See Inside the Jabba the Hutt Puppet in Rare 'Star Wars: Return of the Jedi' Footage

Do you sense a disturbance in the Force? Maybe that’s because May 25 will be the 40th anniversary of the original release of Star Wars in theaters in 1977. To celebrate this auspicious occasion, we’ll be posting Star Wars stories all month, including choice vintage interviews, original videos, and some of our favorite pieces from years past. Just keep coming back here all month to see what’s happening in our galaxy. 

If George Lucas made Return of the Jedi today, Jabba the Hutt would no doubt be a digital creation. But the third Star Wars film was made in the early 1980s, when Jabba represented the height of creature-making technology: an incredibly complex puppet that weighed two thousand pounds, cost half a million dollars to make, and required three puppeteers to operate. The 1983 TV documentary From Star Wars to Jedi: The Making of a Saga went behind the scenes of Jabba’s palace, offering a detailed look at the inner workings of the slug-like beast. Among the responsibilities of the puppeteers inside Jabba: smoking a cigar in order to send smoke through Jabba’s nostrils, using radio controls to make his eyes blink, and pumping a foot-operated bellows that made him “breathe” in and out. Watch a clip above, via the official Star Wars YouTube (which also includes an appearance by Carrie Fisher, joking around on set in her infamous metal bikini).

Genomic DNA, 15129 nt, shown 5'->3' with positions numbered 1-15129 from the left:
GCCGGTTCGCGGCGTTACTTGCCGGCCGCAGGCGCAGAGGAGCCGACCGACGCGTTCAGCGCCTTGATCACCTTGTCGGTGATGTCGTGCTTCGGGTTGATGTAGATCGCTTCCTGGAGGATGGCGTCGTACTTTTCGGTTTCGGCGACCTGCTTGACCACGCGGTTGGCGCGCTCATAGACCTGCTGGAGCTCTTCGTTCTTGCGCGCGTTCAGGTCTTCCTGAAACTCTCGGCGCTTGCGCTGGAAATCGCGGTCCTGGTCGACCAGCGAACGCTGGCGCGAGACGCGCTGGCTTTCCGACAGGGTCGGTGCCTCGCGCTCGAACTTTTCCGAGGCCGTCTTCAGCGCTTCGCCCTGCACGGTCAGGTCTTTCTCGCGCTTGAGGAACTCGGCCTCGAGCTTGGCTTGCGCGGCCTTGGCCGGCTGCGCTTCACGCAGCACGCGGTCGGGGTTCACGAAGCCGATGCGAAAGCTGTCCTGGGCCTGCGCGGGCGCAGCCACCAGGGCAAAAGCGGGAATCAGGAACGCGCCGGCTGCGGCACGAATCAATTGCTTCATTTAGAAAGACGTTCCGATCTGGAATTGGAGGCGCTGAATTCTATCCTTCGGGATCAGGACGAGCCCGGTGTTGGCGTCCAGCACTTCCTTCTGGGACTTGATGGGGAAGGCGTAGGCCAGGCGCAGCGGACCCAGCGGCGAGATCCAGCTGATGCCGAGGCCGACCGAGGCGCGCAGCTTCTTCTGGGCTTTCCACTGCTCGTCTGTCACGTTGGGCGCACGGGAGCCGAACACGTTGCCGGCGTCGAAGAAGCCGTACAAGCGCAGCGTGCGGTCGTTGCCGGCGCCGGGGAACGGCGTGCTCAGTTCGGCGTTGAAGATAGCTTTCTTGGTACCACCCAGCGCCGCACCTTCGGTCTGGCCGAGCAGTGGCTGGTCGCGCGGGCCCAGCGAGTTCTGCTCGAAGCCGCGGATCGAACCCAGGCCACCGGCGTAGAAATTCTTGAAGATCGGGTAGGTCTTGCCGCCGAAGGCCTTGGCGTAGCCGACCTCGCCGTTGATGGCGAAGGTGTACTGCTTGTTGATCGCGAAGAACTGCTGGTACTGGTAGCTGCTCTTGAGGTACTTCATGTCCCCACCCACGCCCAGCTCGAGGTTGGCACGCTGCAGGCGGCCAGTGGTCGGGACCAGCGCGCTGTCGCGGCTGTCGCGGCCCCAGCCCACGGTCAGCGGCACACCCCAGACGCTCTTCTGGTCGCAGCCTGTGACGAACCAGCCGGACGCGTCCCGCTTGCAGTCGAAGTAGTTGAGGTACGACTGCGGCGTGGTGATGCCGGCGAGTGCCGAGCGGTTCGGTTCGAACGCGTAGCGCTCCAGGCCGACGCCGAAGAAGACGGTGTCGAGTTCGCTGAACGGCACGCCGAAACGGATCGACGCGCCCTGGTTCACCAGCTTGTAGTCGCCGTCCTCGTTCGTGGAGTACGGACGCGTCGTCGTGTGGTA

The full documentary offers plenty of behind-the-scenes treats for Star Wars fans, including a peek into the creature workshop where the aliens of Jabba’s Palace were designed. In this second clip, George Lucas looks at early versions of the Max Rebo Band and decides that the puppet known as Sy Snootles should be promoted from dancer to lead singer. (Later, for the Special Edition of Jedi, all of the puppets were booted from the band and replaced with digital characters.)

From Star Was to Jedi is worth watching in full, particularly for fans who grew up on the Special Edition and may be curious about the original creature effects. The full documentary is available for streaming in 9 parts on the official Star Wars YouTube account.

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